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Impact of crop type and sequence on soil water accumulation and use in farming systems

Erbacher, A., Lawrence, D., Verrell, A., Baird, J., Aisthorpe, D., Zull, A. F., Gentry, J., Brooke, G., Klepper, K. and Bell, L. W. (2019) Impact of crop type and sequence on soil water accumulation and use in farming systems. In: 19th Australian Agronomy Conference, 25-29 August 2019, Wagga Wagga, NSW, Australia.

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Abstract

The efficiency of soil water accumulation during fallow periods, and the availability of that soil water for use by crops are key drivers of northern farming system productivity and profitabilityIn 2015 seven farming systems experiments were established from Central Queensland to Central NSW. Soil water, nitrogen and pathogens were regularly monitored along with crop biomass, grain yield and variable costs, as measures of system performance. A baseline cropping system, representing current commercial practice was established and tested against other systems with higher and lower crop intensity, higher crop diversity, greater inclusion of legumes in the rotation and higher fertiliser inputs. A key driver of northern farming system productivity and profitability is soil water accumulation during fallows periods for use by subsequent crops. We found that winter cereals and sorghum had the highest fallow efficiency (median 0.26), ahead of chickpeas (0.14) and canola (0.19). Short (4-8 months) and long (9-18 months) fallows following wheat had similar fallow efficiency, however lower fallow efficiency was recorded for sorghum stubble with longer fallows (0.33 vs 0.22) Changing cropping intensity had the greatest impact on fallow efficiencies, with increases in Higher intensity systems (0.37) and decreases in Lower intensity systems (0.16) relative to the Baseline (0.22). Varying fallow length has shown increased grain yield and water-use-efficiency for longer fallows, however rainfall use efficiency and gross margin/mm has favoured a 4-6 month fallow. Profitability favours a moderate intensity, with 0.8-1 crops/year providing the greatest return per mm of rainfall. Introduction The efficiency of soil water accumulation during fallow periods, and the availability of that soil water for use by crops are key drivers of northern farming system productivity and profitability. Fallow water is stored and used as a buffer for more reliable grain production in highly variable rainfall patterns. Fallow efficiency (FE) (i.e. the proportion of rainfall that accumulates in the soil profile) is critical, and is influenced by ground cover levels, seasonality or timing of rainfall events, the length of the fallow and the amount of water in the soil profile. While accumulating more soil water prior to sowing a crop is always preferable, this often requires longer fallow periods, meaning there are additional costs for maintaining that fallow and the number of crops grown declines. In this study we analyse the data from a series of farming systems experiments across seven locations (Emerald, Pampas, Billa Billa, Mungundi, Narrabri, Spring Ridge and Trangie) over four years to explore the question; 'how much does the farming system (i.e. mix of crops and their frequency) and different crops influence the accumulation and utilisation of water?'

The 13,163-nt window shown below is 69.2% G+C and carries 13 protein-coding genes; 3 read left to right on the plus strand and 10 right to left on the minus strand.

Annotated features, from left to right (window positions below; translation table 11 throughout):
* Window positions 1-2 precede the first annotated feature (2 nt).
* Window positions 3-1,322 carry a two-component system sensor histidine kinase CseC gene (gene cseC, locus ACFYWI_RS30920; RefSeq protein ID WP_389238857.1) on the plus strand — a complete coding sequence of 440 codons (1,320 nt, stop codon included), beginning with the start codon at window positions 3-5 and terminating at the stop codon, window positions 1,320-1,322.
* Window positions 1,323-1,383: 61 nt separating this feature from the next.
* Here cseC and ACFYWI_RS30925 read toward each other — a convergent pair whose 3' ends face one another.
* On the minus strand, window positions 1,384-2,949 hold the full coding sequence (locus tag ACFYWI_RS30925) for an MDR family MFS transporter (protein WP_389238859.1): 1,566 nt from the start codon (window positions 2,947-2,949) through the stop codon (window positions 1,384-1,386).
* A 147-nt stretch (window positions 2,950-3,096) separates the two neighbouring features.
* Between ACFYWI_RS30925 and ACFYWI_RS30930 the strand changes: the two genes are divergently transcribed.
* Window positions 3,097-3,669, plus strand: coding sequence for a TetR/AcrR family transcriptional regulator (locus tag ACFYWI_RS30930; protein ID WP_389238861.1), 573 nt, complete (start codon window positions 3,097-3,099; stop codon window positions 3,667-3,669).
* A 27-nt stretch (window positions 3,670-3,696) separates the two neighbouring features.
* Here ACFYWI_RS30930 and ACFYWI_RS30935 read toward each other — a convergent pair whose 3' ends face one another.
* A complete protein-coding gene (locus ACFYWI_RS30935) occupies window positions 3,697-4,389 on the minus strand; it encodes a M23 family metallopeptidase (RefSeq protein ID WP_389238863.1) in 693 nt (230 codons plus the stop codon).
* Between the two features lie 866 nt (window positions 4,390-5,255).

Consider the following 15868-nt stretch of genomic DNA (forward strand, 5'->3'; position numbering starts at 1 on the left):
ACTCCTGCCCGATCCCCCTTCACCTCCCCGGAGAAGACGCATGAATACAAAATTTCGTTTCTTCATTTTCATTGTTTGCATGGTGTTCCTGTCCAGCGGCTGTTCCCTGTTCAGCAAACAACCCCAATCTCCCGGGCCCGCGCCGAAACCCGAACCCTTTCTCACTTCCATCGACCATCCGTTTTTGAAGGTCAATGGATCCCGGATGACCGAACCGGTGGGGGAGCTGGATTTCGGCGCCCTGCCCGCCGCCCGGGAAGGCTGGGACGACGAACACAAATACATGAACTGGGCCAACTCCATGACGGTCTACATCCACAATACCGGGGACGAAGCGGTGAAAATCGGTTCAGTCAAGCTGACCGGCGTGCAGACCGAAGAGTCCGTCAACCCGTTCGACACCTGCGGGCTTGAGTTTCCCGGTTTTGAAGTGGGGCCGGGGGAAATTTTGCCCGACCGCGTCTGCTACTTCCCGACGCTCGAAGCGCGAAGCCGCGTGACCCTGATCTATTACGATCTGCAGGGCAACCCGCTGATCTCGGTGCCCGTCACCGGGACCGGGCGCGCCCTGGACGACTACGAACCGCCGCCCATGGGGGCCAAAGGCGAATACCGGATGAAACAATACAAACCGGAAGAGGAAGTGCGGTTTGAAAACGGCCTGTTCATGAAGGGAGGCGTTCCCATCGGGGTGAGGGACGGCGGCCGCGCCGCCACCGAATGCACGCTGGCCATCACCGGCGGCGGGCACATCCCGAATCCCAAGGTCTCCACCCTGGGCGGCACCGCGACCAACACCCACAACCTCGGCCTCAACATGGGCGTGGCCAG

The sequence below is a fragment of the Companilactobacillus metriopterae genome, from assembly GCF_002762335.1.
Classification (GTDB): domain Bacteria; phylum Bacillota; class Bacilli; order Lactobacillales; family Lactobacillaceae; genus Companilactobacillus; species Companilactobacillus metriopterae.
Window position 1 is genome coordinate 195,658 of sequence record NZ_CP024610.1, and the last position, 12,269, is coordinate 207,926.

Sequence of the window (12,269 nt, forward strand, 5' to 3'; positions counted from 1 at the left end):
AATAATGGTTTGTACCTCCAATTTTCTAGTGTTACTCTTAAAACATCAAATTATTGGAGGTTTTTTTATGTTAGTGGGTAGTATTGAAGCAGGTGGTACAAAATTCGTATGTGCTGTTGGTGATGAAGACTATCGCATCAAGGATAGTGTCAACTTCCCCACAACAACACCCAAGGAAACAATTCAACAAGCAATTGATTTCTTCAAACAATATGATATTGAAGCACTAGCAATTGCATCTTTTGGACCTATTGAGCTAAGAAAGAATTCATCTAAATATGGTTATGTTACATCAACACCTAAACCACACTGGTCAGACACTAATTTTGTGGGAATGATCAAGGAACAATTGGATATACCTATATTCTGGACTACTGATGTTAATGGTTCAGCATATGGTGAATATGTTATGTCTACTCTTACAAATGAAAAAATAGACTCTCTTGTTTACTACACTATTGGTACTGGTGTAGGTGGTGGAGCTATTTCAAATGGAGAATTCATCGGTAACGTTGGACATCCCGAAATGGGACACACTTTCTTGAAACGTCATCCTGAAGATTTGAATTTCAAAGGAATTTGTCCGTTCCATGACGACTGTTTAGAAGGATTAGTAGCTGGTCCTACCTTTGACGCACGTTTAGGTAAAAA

Item Type:Conference or Workshop Item (Paper)
Business groups:Crop and Food Science
Subjects:Agriculture > Agriculture (General) > Agricultural economics
Agriculture > Agriculture (General) > Agricultural education > Research. Experimentation
Agriculture > Agriculture (General) > Farm economics. Farm management. Agricultural mathematics
Agriculture > Agriculture (General) > Soils. Soil science > Soil and crops. Soil-plant relationships. Soil productivity
Agriculture > Agriculture (General) > Methods and systems of culture. Cropping systems
Agriculture > Agriculture (General) > Improvement, reclamation, fertilisation, irrigation etc., of lands (Melioration)
Deposited On:21 Sep 2021 04:09
Last Modified:21 Sep 2021 04:09

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